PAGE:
Republiq Hall is located in a large former warehouse building at 2122 24th Place, N.E., near the intersection of Bladensburg Road and New York Avenue. 

According to the lawsuit, under the contract, Cherry Fund “was responsible for promoting the event, booking talent, and managing ticket sales,” with Cherry Fund to “retain all door fee revenues and a percentage of the net bar sales.”

The lawsuit states, “On February 28, after Plaintiff had already begun promoting the event and booking talent, the Defendant unilaterally and without just cause demanded an additional $9,000 from the Plaintiff. When the Plaintiff refused to pay the additional amount, the Defendant cancelled the reservation.”

 As a result of Republiq Hall’s action, the lawsuit states, Cherry Fund was “forced to book an alternative venue with significantly less capacity, resulting in substantial financial losses.” 

It says as a direct result of the alleged breach of contract, Cherry Fund “suffered financial damages in the amount of $130,000 in lost door fees and $7,000 in a lost percentage of the net bar sales that were estimated to be collected on the date of the event.”

A spokesperson for Republiq Hall did not respond to a phone message from the Washington Blade requesting a comment and a response to the lawsuit’s allegations.

Court records show that Superior Court Judge Juliet J. McKenna, who is presiding over the case, scheduled an initial hearing for the case on Sept. 6. McKenna issued an order providing guidance for how a civil litigation case should proceed that includes a requirement that Republiq Hall must file a response to the lawsuit within 21 days of being officially served a copy of the lawsuit complaint.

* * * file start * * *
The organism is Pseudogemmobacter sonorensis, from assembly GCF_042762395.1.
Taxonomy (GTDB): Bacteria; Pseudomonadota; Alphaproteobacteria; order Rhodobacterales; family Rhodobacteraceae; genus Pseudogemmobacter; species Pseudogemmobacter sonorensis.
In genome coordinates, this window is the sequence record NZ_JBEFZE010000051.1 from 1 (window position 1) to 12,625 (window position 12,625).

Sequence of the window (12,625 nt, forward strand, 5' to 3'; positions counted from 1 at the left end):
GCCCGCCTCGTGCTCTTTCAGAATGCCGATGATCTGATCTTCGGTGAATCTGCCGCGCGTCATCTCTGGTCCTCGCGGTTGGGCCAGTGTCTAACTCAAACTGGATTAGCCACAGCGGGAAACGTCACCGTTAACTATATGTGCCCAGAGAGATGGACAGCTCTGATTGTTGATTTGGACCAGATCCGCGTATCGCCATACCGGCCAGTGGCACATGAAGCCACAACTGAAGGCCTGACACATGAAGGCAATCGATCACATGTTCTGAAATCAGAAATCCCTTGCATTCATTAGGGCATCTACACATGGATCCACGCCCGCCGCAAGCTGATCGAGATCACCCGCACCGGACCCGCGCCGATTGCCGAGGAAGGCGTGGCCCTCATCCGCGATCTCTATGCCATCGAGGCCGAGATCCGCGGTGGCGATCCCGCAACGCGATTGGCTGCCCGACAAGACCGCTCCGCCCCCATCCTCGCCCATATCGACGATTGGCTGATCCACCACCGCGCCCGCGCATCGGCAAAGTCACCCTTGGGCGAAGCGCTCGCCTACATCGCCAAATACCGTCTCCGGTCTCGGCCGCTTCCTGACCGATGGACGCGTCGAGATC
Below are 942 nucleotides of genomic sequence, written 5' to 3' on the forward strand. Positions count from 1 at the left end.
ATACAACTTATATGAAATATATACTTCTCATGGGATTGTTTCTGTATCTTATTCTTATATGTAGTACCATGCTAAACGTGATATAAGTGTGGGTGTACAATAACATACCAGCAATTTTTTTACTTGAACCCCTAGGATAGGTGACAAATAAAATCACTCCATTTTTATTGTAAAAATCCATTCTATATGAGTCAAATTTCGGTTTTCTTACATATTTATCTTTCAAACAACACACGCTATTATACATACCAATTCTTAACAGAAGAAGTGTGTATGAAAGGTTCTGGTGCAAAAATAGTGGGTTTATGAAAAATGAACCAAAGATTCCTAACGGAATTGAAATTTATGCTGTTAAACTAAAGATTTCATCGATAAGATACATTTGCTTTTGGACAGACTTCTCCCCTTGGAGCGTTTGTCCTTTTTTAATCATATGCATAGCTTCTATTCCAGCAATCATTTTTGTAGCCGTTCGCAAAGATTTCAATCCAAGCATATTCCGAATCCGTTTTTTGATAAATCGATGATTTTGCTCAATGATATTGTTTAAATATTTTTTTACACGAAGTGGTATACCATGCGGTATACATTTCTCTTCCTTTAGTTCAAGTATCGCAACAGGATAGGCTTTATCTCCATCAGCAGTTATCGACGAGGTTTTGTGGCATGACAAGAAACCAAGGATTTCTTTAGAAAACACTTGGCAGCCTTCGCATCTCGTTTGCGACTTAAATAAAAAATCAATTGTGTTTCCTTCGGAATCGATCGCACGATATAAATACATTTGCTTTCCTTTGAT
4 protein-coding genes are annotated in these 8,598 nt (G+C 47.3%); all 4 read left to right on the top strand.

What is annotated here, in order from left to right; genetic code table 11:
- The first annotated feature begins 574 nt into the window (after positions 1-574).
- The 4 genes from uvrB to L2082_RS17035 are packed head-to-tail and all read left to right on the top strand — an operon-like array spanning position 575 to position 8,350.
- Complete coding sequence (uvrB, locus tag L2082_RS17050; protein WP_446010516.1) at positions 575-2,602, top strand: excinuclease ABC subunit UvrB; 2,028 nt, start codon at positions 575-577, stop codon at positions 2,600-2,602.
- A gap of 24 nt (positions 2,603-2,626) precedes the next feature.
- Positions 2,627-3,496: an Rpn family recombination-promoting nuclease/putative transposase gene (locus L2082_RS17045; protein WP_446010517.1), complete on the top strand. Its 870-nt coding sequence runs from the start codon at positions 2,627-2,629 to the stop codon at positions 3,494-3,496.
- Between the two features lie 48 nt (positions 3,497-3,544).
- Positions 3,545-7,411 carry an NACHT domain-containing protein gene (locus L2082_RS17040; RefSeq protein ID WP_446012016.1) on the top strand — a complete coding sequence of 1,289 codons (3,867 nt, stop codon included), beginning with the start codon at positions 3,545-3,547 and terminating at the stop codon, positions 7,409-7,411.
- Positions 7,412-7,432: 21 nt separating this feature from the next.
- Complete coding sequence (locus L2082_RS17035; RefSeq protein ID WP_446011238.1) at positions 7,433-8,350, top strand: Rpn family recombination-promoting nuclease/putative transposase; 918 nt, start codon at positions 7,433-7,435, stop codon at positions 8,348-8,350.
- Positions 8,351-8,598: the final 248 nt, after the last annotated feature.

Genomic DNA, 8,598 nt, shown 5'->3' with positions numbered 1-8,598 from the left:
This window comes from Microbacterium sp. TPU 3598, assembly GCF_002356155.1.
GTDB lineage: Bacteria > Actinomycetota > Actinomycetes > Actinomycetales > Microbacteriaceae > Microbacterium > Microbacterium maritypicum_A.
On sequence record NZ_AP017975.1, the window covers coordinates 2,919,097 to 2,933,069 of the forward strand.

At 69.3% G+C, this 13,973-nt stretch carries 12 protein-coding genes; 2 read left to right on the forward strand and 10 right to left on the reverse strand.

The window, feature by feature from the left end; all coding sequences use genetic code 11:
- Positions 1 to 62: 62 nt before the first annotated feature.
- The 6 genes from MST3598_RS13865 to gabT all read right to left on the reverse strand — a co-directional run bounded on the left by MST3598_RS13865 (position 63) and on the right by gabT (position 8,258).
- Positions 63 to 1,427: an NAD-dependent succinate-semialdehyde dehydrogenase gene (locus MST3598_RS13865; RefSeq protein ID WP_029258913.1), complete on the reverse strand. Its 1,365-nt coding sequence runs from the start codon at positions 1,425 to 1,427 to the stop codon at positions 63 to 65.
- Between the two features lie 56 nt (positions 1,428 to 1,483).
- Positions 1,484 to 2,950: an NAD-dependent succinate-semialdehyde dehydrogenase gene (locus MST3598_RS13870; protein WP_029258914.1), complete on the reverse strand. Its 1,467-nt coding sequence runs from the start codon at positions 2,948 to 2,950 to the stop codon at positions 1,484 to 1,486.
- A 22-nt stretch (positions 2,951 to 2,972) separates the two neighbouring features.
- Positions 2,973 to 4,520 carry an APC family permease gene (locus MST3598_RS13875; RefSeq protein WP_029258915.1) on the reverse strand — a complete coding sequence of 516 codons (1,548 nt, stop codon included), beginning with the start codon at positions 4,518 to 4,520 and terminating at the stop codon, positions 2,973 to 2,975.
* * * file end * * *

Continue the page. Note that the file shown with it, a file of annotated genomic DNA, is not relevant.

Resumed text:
Sean Morris, the Cherry Fund president, issued a statement expressing disappointment over the developments leading to the lawsuit.

“Our organization, powered by volunteer efforts, relies on our annual event to fundraise for local non-profits,” he said. “This abrupt and unforeseen demand, and subsequent cancellation, has severely affected our ability to support vital community programs focused on HIV/AIDS, mental health, and LGBTQ+ advocacy,” Morris says in his statement.

The lawsuit concludes by stating, “The Plaintiff, the Cherry Fund, respectfully requests the following relief: Direct compensatory damages for the lost benefits it was entitled to under the terms of the contract; Restitution for the benefits retained by the Defendant in unjust enrichment; Reasonable attorney fees and costs of this action; and Any other relief this court deems just and proper.”

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Maryland

Silver Spring Pride sign rebuilt in memory of beloved neighbor

GoFundMe campaign has raised more than $4,000

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Tony Brown's neighbors help repaint the Pride sign his late partner created in their Silver Spring, Md., neighborhood. (Photo courtesy of Molly Chehak)

Residents of Silver Spring’s Rosemary Hills neighborhood have come together to rebuild a Pride sign.